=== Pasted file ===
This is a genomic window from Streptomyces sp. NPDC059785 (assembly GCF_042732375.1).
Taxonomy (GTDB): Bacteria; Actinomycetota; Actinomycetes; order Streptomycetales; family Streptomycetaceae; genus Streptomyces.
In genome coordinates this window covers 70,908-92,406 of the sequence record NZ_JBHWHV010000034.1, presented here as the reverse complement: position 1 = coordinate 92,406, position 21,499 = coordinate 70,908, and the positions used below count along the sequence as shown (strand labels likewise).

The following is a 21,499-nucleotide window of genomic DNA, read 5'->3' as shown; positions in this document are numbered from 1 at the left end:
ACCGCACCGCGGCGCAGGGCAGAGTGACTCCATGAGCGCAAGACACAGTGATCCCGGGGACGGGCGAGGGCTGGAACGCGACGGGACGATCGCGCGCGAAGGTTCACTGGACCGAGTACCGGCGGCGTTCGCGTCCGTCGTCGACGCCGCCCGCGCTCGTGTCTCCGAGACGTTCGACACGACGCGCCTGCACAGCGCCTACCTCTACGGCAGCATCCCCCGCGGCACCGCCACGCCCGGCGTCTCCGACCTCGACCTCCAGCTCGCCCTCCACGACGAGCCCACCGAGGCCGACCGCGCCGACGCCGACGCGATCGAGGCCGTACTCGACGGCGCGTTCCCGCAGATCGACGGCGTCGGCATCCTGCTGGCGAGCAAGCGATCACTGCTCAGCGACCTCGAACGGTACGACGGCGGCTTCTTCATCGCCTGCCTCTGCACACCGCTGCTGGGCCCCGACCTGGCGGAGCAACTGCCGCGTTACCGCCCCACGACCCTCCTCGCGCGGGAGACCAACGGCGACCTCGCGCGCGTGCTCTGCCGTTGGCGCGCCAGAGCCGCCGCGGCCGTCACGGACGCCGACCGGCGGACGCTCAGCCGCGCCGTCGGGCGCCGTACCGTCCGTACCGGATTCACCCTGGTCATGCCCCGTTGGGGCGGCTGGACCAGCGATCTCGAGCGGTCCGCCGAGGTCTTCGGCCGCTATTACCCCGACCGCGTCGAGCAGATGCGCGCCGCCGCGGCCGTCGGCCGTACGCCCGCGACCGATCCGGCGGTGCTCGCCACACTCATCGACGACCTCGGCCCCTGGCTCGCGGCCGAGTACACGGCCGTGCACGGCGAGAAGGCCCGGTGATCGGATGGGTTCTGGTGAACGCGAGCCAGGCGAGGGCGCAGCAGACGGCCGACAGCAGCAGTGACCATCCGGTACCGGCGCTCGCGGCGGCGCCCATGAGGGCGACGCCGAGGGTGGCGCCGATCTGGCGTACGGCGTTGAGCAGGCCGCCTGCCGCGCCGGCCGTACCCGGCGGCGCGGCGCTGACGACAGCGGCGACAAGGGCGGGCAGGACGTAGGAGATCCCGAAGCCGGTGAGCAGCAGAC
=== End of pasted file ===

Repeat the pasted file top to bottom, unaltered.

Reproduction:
This is a genomic window from Streptomyces sp. NPDC059785 (assembly GCF_042732375.1).
Taxonomy (GTDB): Bacteria; Actinomycetota; Actinomycetes; order Streptomycetales; family Streptomycetaceae; genus Streptomyces.
In genome coordinates this window covers 70,908-92,406 of the sequence record NZ_JBHWHV010000034.1, presented here as the reverse complement: position 1 = coordinate 92,406, position 21,499 = coordinate 70,908, and the positions used below count along the sequence as shown (strand labels likewise).

The following is a 21,499-nucleotide window of genomic DNA, read 5'->3' as shown; positions in this document are numbered from 1 at the left end:
ACCGCACCGCGGCGCAGGGCAGAGTGACTCCATGAGCGCAAGACACAGTGATCCCGGGGACGGGCGAGGGCTGGAACGCGACGGGACGATCGCGCGCGAAGGTTCACTGGACCGAGTACCGGCGGCGTTCGCGTCCGTCGTCGACGCCGCCCGCGCTCGTGTCTCCGAGACGTTCGACACGACGCGCCTGCACAGCGCCTACCTCTACGGCAGCATCCCCCGCGGCACCGCCACGCCCGGCGTCTCCGACCTCGACCTCCAGCTCGCCCTCCACGACGAGCCCACCGAGGCCGACCGCGCCGACGCCGACGCGATCGAGGCCGTACTCGACGGCGCGTTCCCGCAGATCGACGGCGTCGGCATCCTGCTGGCGAGCAAGCGATCACTGCTCAGCGACCTCGAACGGTACGACGGCGGCTTCTTCATCGCCTGCCTCTGCACACCGCTGCTGGGCCCCGACCTGGCGGAGCAACTGCCGCGTTACCGCCCCACGACCCTCCTCGCGCGGGAGACCAACGGCGACCTCGCGCGCGTGCTCTGCCGTTGGCGCGCCAGAGCCGCCGCGGCCGTCACGGACGCCGACCGGCGGACGCTCAGCCGCGCCGTCGGGCGCCGTACCGTCCGTACCGGATTCACCCTGGTCATGCCCCGTTGGGGCGGCTGGACCAGCGATCTCGAGCGGTCCGCCGAGGTCTTCGGCCGCTATTACCCCGACCGCGTCGAGCAGATGCGCGCCGCCGCGGCCGTCGGCCGTACGCCCGCGACCGATCCGGCGGTGCTCGCCACACTCATCGACGACCTCGGCCCCTGGCTCGCGGCCGAGTACACGGCCGTGCACGGCGAGAAGGCCCGGTGATCGGATGGGTTCTGGTGAACGCGAGCCAGGCGAGGGCGCAGCAGACGGCCGACAGCAGCAGTGACCATCCGGTACCGGCGCTCGCGGCGGCGCCCATGAGGGCGACGCCGAGGGTGGCGCCGATCTGGCGTACGGCGTTGAGCAGGCCGCCTGCCGCGCCGGCCGTACCCGGCGGCGCGGCGCTGACGACAGCGGCGACAAGGGCGGGCAGGACGTAGGAGATCCCGAAGCCGGTGAGCAGCAGAC